Role of Acetylcholinesterase (AChE) reactivators in the treatment of Organophosphorus poisoning: in vivo, in vitro, and in silico studies
Keywords:Organophosphorus, Oximes, Non-oximes, AChE, Reactivation, heterocyclic compounds, brain, nervous system, pesticide, medicinal chemistry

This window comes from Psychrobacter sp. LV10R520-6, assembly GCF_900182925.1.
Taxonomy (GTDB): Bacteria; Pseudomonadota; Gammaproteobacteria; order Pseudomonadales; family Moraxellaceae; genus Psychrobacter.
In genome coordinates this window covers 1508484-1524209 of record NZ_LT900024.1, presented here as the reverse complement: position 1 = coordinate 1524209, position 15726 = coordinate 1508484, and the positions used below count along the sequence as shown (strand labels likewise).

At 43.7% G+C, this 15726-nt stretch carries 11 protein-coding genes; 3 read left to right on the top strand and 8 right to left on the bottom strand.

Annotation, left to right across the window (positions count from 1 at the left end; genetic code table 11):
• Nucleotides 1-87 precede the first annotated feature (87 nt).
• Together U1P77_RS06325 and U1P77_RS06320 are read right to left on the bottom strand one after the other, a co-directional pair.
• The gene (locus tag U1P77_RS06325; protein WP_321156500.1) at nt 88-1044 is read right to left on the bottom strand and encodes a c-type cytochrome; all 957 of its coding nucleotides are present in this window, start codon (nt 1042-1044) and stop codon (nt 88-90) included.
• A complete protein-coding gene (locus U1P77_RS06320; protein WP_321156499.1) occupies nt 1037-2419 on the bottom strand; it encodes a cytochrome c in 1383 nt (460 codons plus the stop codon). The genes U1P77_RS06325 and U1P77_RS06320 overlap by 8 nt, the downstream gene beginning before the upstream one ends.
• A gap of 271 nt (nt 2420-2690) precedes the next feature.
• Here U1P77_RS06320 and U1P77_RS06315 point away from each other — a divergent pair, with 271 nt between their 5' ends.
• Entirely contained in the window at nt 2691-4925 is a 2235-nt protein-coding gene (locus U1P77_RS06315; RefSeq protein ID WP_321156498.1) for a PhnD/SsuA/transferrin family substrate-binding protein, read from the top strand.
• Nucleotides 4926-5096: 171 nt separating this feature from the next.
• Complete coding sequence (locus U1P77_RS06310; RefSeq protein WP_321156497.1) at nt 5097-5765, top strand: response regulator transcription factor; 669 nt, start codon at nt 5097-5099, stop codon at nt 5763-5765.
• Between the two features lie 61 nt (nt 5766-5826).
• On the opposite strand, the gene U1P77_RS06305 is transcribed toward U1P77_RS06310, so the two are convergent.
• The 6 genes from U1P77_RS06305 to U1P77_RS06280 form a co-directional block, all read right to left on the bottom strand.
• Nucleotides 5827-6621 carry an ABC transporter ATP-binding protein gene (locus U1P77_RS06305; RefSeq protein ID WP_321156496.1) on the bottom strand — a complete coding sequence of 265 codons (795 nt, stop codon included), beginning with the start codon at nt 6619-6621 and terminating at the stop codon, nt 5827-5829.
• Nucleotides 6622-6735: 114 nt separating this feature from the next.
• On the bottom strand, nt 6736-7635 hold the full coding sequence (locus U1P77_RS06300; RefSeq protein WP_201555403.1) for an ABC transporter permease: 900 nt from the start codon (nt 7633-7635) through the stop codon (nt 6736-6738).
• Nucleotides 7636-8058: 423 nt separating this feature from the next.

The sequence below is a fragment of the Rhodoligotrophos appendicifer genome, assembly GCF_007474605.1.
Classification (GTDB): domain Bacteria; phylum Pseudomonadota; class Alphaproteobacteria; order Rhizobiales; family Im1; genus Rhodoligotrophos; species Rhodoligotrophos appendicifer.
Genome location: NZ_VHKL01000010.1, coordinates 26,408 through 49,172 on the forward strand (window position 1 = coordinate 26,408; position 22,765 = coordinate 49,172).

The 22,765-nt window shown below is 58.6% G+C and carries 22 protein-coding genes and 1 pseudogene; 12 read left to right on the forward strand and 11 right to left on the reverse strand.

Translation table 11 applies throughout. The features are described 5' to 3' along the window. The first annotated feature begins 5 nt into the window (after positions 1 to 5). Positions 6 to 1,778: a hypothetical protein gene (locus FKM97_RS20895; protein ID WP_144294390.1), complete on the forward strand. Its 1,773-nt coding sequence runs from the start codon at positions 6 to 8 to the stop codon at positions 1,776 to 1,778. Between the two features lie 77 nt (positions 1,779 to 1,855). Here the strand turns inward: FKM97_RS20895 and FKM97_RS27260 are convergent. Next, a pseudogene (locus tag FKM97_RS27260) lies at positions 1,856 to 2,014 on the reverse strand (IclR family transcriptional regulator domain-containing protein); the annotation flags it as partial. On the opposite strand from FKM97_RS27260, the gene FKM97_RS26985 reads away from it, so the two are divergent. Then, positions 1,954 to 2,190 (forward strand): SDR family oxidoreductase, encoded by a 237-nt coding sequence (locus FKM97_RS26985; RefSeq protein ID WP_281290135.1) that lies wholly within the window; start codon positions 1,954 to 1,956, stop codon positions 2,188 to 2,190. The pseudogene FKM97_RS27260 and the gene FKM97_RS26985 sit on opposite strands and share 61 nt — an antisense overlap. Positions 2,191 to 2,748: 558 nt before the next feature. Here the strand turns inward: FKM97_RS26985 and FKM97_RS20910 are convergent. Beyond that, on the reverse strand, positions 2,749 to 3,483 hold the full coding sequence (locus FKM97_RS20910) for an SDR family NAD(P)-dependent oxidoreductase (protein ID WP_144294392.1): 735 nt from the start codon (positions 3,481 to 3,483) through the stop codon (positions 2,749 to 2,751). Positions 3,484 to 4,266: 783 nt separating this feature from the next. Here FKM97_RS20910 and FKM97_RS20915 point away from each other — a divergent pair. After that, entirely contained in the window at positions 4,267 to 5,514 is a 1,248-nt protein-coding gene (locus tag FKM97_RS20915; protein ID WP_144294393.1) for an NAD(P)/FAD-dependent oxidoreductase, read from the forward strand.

Chemical warfare agents, especially organophosphorus (OP) compounds, are known for their extreme toxicity causing inhibition of acetylcholinesterase (AChE) enzyme activity due to covalent phosphorylation. This leads to functional impairment of muscarinic nicotinic acetylcholine receptors, resulting in severe ill effects that ultimately lead to death. For OP poisoning, AChE reactivators play a crucial role in the treatment process. Among several AChE reactivators, Oxime reactivators are majorly employed for the treatment of OP intoxication, nevertheless, these are associated with certain drawbacks such as their toxic effects, low blood-brain barrier (BBB) penetration, less reactivation in the central nervous system (CNS), and inefficiency toward all nerve agents, and blocked AChE. As a result, new therapeutic strategies are required. Recent attempts are focused on the design and synthesis of uncharged oximes or non-oxime reactivators which can overcome the limitations of oxime-based reactivators. A novel class of non-oxime reactivators is gaining interest, including compounds like Mannich phenols, chloroquines, and some general bases. This review is a novel attempt to incorporate various possible oxime and non-oxime AChE reactivators for OP intoxication along with their in vitro, in vivo, and in silico studies.